Thus, operations are scheduled to begin next week with the training of instructors on the first seven armored vehicles. Others will follow in the coming months. This training period will continue until the end of the year at the training center in Munster. There, an introduction organisation PUMA eine Einführungsorganisation (EFO) was set up specifically for the PUMA, and will perform the initial training of mechanized infantry companies on IFV PUMA for three months, also at the Munster training center. The EFO will also accept delivery of the vehicles by the manufacturer, adds Bundeswehr-furnished equipment and hands them over to the trainee soldiers there. Thus, the Panzer Grenadiers will take «their» own SPz PUMA after the three-month training cycle, in order to further familiarize themselves with «their» new vehicles on their bases.
The contracts necessary for the repair and technical and logistical support have been concluded between the army and the PSM GmbH, so the support of the PUMA by industry is thus ensured.
PUMA Infantry Fighting Vehicle
The PUMA combines the contrary requirements for high strategic and tactical mobility on the one hand and maximum protection and maximum fire power on the other in an optimum manner in one single high-performance weapon system, capable to react adequate and flexible at any time, at any location and at any level of intensity.
Therefore, the PUMA offers with its innovative and forward-looking solutions:
optimum protection against any type of threat for maximum survivability of the crew;
optimum armament for escalation and de-escalation in all missions;
rapid, strategic, global deployability and high tactical mobility;
network centric warfare capability;
sustainability under extreme climatic conditions and inadequate infrastructural conditions.
Some important technical solutions improve the PUMA’s combat effectiveness significantly:
integration of the German Battlefield-Management-System «FüInfoSys»;
integration of the German Future Soldier System «IdZ»;
the MUltifunctional Self-protection System (MUSS), a softkill system against guided missiles, will be integrated. Integration of a launcher for two missiles for the Anti Armour/Multi-Purpose Missile System SPIKE LR (EuroSpike).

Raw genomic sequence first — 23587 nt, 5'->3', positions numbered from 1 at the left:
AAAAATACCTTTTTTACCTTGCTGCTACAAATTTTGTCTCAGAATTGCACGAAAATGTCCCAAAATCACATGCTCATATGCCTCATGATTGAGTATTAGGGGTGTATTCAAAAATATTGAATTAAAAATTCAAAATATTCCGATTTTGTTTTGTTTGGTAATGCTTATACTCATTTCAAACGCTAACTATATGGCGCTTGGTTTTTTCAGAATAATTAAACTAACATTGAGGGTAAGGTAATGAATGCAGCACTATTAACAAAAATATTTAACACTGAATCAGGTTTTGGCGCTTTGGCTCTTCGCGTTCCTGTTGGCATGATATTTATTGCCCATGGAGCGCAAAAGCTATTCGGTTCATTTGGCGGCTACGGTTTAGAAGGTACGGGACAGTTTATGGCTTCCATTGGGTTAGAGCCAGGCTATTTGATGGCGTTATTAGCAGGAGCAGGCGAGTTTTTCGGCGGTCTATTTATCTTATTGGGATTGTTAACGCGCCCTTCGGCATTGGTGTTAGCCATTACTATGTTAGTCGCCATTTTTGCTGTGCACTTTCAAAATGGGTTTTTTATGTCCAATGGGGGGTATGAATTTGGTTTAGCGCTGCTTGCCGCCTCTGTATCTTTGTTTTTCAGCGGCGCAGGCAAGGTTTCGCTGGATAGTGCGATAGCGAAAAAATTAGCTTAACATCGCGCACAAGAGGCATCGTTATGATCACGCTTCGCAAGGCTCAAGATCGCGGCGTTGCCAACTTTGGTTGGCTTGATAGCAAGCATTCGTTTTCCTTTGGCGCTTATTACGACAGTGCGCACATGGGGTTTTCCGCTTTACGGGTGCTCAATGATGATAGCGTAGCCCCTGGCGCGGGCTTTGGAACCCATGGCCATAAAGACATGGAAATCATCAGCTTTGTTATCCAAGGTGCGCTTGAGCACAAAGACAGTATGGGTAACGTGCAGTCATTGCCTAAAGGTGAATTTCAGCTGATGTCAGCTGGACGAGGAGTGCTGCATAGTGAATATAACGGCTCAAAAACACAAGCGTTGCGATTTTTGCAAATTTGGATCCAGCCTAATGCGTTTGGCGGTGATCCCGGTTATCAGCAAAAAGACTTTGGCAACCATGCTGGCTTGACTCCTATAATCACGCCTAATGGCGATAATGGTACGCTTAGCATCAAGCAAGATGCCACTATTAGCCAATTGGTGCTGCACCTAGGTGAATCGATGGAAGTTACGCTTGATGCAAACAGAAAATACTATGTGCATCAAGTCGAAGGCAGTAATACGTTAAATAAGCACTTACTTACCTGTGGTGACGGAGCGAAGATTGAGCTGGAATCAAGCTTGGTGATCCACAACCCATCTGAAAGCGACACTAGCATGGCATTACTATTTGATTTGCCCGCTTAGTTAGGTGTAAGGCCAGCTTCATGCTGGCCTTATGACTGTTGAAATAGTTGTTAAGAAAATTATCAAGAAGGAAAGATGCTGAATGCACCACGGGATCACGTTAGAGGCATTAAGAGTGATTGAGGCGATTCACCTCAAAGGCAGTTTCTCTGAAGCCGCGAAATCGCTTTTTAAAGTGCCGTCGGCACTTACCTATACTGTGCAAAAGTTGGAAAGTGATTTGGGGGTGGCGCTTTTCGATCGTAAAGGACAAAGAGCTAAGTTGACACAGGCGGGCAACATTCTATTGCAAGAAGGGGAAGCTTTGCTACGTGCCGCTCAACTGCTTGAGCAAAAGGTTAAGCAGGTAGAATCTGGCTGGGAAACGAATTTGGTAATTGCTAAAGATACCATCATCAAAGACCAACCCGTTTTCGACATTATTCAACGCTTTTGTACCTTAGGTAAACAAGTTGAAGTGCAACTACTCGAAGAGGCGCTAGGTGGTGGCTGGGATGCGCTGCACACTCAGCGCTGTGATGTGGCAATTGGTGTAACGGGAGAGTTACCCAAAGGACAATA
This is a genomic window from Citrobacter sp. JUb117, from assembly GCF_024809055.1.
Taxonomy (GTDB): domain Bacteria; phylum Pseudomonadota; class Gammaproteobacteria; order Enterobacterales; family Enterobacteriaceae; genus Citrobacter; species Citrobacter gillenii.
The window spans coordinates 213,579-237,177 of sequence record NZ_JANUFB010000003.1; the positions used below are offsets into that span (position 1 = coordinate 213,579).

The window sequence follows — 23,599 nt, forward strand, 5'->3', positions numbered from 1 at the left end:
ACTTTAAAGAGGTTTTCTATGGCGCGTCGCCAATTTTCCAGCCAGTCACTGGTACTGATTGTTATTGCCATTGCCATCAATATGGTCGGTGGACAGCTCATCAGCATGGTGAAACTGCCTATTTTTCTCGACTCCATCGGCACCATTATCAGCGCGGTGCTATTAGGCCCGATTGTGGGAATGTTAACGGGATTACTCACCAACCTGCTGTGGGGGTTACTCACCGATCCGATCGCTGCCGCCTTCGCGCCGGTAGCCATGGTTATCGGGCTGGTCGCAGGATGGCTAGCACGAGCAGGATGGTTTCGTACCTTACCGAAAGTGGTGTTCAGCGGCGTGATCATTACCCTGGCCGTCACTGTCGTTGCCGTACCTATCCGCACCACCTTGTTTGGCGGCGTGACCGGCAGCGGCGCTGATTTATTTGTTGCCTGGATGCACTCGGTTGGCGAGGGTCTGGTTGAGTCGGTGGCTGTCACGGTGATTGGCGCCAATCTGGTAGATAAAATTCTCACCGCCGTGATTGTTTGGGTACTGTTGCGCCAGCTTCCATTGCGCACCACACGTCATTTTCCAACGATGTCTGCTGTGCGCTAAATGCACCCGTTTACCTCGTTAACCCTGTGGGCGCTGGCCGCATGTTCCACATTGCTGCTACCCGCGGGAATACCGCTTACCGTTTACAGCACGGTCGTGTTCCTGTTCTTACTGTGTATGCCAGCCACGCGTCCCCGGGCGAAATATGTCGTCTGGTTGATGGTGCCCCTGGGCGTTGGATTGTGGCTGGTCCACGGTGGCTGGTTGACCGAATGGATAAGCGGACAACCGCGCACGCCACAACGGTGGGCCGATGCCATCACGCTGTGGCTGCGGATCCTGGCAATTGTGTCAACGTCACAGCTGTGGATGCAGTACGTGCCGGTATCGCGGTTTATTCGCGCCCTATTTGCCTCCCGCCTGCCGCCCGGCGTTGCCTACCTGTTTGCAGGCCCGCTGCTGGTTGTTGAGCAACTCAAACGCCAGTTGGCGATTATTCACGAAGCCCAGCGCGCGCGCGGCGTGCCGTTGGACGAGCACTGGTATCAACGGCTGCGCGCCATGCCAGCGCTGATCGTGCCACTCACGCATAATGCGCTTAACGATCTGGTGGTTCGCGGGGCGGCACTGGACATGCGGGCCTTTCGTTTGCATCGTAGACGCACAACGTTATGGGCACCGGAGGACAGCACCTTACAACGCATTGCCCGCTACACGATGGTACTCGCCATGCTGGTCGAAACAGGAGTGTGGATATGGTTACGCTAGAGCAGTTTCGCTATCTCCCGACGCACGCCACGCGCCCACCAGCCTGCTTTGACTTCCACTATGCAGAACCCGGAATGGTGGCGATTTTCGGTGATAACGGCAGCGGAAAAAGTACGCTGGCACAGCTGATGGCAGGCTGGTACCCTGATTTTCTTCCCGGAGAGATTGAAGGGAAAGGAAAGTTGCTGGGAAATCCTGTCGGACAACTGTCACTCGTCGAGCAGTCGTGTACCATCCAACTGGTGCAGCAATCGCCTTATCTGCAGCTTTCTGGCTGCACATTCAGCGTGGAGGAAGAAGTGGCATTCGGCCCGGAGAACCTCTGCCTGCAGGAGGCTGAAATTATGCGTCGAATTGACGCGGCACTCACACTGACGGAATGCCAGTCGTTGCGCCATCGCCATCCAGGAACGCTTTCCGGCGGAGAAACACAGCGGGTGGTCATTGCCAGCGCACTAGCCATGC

Available interfaces for:
alternative active protection systems;
remote controlled grenade launcher.
The PUMA achieves this firepower through the interaction of different innovative elements:
The main armament is the fully stabilized, automatic 30-mm Mk-30-2 ABM fitted to the remote-controlled turret. This weapon designed for target engagement on great distances also on the move.
200 rounds of two types of ammunition are available ready to use. Further 200 rounds are stowed in the chassis.
A variety of state of the art optical and optronic vision devices enables the whole crew 360° all-around surveillance, recognition and identification of targets on long distances.
The hunter-killer functionality, as available in the Leopard 2 main battle tank, allows the rapid engagement of several targets within a very short time
PUMA receives an additional weapon system with the integration of the Anti Armour/Multi-Purpose Missile System SPIKE, provided by EuroSpike. The integration of SPIKE boosts the PUMA’s lethality significantly.
Lockheed Martin is studying adding an Anti-Air Warfare (AAW) to Aegis Ashore Ballistic Missile Defense (BMD) sites, reported Sam LaGrone, USNI News editor. The studies are not in advance of a new program of record for modifications of the installations and are at the behest of the Missile Defense Agency, said Jim Sheridan, Director of AEGIS development for Lockheed Martin in a briefing to reporters ahead of the Navy League Sea-Air-Space Exposition 2015.
«There’s been some detailed discussion over the past couple of years about the possibility of reconstituting or adding an AAW capability to the Aegis Ashore configuration», Jim Sheridan told reporters. «We’ve been turned on to do some studies on what it would take to do that going forward in the future».
Aegis Ashore – created in conjunction with Missile Defense Agency (MDA) and the Navy – uses the SPY-1D radar and the Mk-41 Vertical Launch System (VLS) tubes native to the Navy’s Arleigh Burke guided missile destroyers (DDG-51) to detect and launch Standard Missile-3 (SM-3) interceptors to counter ballistic missile threats.
Since most of the hardware is the same, Jim Sheridan said it would not be difficult to reconfigure the installations in Poland and Romania: «There is no program of record to reconstitute or add AAW capabilities to the Aegis Ashore configuration, but they’re just asking in the event in the future, what it would take to do that. We think it would not be difficult because that’s the same configuration we’re delivering to destroyers today».
It is said in The NavyTimes that a 430-acre (174 hectare) Aegis Ashore facility will be operational by year’s end in Deveselu, Romania, and manned by about 200 U.S. service members, government civilians and support contractors. It will be armed with SM-3 IB interceptors. A second site planned for Poland, scheduled to become operational in 2018, will be armed with SM-3 IIA interceptors.